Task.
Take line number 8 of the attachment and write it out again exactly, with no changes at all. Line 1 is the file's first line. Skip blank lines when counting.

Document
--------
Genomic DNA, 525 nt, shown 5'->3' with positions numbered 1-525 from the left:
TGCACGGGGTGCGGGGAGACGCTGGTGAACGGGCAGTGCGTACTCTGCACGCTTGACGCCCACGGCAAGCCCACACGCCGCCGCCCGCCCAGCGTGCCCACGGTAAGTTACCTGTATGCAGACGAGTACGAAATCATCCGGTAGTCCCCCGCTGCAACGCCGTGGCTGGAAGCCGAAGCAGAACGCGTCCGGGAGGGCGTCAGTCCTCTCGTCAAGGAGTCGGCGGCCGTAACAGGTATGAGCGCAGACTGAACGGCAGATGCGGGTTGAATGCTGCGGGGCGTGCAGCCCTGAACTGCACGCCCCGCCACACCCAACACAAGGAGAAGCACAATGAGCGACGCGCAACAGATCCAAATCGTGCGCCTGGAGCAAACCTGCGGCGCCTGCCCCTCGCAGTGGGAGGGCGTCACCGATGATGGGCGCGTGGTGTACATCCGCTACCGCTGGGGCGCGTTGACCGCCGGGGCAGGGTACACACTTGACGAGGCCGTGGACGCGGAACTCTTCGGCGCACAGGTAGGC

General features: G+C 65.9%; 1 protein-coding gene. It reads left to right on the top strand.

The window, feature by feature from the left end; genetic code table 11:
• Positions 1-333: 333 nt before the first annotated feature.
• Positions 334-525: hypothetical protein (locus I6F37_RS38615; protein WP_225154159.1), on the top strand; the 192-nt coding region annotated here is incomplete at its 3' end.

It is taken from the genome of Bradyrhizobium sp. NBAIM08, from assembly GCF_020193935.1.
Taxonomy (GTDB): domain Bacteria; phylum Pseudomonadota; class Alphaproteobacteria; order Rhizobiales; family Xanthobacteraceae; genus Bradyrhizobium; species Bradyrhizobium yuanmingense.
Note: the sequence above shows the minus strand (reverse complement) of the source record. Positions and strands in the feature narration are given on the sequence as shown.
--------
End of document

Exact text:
Taxonomy (GTDB): domain Bacteria; phylum Pseudomonadota; class Alphaproteobacteria; order Rhizobiales; family Xanthobacteraceae; genus Bradyrhizobium; species Bradyrhizobium yuanmingense.